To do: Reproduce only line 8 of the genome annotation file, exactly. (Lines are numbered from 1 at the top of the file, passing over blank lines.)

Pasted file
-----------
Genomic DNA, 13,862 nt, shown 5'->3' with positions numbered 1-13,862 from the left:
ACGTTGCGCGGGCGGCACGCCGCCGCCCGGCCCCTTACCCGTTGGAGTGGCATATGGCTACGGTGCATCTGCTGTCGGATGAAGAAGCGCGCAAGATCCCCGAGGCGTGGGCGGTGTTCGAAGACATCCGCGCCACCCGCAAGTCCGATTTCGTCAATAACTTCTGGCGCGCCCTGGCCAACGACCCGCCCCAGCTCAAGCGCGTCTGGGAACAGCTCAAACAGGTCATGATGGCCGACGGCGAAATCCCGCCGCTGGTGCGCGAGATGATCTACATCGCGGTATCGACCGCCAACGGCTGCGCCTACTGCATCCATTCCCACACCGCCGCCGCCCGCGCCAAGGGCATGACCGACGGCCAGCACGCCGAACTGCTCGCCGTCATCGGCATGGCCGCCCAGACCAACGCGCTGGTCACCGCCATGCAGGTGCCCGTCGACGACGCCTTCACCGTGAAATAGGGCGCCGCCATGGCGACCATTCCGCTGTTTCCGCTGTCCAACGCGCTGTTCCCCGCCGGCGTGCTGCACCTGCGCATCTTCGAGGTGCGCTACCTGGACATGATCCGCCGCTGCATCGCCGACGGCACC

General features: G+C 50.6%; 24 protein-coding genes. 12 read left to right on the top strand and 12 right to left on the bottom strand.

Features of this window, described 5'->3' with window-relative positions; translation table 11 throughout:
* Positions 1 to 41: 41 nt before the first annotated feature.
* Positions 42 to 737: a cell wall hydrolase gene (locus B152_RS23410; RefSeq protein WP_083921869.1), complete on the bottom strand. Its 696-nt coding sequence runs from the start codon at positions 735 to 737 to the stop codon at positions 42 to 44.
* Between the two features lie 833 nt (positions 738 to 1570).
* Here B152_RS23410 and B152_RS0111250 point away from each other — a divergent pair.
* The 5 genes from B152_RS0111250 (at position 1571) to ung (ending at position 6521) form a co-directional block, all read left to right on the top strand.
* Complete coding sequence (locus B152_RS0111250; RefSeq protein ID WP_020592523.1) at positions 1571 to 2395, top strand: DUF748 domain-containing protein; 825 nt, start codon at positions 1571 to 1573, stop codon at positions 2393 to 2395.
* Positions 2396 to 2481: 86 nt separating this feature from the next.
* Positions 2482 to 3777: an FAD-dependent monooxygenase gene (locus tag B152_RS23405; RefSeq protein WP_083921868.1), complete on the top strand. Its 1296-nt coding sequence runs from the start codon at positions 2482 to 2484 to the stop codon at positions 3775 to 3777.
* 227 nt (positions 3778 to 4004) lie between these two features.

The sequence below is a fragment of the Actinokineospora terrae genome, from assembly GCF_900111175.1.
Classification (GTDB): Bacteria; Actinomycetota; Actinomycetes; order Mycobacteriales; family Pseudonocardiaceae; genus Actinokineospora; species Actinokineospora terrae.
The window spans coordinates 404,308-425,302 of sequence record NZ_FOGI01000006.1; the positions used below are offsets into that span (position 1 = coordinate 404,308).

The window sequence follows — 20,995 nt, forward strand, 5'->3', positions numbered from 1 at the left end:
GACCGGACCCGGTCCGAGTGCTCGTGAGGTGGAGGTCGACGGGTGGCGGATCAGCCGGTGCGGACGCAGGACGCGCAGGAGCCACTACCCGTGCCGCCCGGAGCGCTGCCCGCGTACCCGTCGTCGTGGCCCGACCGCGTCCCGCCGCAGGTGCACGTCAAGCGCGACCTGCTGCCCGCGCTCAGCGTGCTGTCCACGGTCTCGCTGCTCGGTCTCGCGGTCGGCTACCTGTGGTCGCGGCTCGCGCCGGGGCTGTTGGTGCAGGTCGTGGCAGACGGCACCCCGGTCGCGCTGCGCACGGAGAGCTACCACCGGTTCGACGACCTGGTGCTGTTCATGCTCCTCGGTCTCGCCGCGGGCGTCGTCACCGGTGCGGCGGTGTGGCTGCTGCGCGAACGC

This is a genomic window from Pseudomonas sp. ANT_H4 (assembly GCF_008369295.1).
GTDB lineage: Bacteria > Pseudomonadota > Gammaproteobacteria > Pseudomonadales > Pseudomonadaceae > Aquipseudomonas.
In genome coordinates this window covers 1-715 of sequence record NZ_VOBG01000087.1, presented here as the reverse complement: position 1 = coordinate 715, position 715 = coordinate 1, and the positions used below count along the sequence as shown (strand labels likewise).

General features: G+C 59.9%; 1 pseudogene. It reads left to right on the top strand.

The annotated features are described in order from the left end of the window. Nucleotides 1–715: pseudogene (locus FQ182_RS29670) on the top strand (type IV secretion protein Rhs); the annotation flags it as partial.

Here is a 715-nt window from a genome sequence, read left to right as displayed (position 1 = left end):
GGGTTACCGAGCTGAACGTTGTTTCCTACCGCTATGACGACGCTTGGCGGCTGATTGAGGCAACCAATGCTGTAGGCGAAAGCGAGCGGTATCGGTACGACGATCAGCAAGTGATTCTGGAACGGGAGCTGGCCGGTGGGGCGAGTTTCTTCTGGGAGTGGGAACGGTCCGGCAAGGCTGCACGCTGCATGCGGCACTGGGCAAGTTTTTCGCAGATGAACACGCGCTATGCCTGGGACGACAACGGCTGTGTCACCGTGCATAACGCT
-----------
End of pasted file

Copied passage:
* Here B152_RS23410 and B152_RS0111250 point away from each other — a divergent pair.